NDSS Helpline 1800 637 700

The NDSS is administrated by Diabetes Australia

TELEHEALTH and Foot Health in Diabetes

When undertaking a Telehealth consult with a person with diabetes and At-Risk Feet but no current foot ulcer, foot checks remain an important component of their healthcare. You can support preventative self-care behaviours and rapid intervention if diabetes-related foot disease is identified. This is especially important while patients are self-isolating and regular care processes are interrupted. Refer to the Integrated Diabetes Foot Care Pathway for risk status and management pathways.

If a person has a current foot ulcer, they should be under interdisciplinary HRFS (iHRFS) care as per the DFA COVID-19 document. https://www.diabeticfootaustralia.org/dfd-and-covid19/

The following questions may assist in introducing a foot check to your telehealth consult:

  • Video-enabled – ask your patient to take off their shoes and socks and check the feet for changes, such as:
    • Ulcers, wounds, lesions or blisters which may require immediate treatment. These may require basic dressing advice (saline flush and application of a sterile dry dressing) and ongoing monitoring OR a face-to-face consult either in rooms or your local iHRFS.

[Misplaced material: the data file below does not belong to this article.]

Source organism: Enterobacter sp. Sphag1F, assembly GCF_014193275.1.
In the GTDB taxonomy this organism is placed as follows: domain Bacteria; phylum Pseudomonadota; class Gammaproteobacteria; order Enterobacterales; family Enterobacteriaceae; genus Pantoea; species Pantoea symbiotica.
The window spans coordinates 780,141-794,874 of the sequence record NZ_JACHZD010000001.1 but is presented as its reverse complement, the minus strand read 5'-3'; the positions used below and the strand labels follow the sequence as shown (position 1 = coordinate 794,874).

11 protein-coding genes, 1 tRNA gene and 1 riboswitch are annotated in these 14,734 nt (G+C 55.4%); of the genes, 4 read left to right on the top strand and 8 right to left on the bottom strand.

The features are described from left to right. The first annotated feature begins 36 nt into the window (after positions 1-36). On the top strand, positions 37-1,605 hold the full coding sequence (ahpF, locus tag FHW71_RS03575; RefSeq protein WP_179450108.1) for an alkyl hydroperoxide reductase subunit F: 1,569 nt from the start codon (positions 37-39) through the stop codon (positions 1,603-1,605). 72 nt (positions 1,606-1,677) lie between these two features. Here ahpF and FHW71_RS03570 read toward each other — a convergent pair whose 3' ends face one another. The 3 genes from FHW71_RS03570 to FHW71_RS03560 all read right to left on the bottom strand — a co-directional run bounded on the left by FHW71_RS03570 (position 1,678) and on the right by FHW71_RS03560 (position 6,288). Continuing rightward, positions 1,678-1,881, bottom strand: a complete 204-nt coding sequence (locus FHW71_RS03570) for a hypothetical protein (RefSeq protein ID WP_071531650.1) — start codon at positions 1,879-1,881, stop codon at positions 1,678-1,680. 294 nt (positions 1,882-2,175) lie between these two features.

• Hot spots or areas of skin discoloration – consider further questioning to establish the presence of infection or sepsis – follow local guidelines if present – ie face-to-face vs referral to local ED for management.
  • Voice-only – ask them to:
    • take off their shoes and socks and check the feet for changes (they may need help from a carer or use of a mirror)
    • Describe their feet from top to bottom including between their toes
    • Look for any skin changes, including discoloration, temperature &/or cuts, blister, rubs or ulcers. If there are areas of concern and they have access to a digital camera (including smart phone), request that they send the photos for review OTHERWISE a face-to-face consult may be indicated.

A person risk status (their risk of developing DFD) will guide how often their feet should be checked by a healthcare professional:

Integrated Diabetes Foot Care Pathway

Remember to reinforce preventative self-care behaviours



  1. Kolltveit, Beate‐Christin & Gjengedal, Eva & Graue, Marit & Iversen, Marjolein & Thorne, Sally & Kirkevold, Marit. (2016). Telemedicine in diabetes foot care delivery: Health care professionals’ experience. BMC Health Services Research. 16. 10.1186/s12913-016-1377-7.
  2. Lazzarini PA, Clark D, Mann RD, Perry VL, Thomas CJ, Kuys SS. Does the use of store-and-forward telehealth systems improve outcomes for clinicians managing diabetic foot ulcers? A pilot study. J Foot Ankle Res. 2011;4(Suppl 1):P31. Published 2011 May 20. doi:10.1186/1757-1146-4-S1-P31


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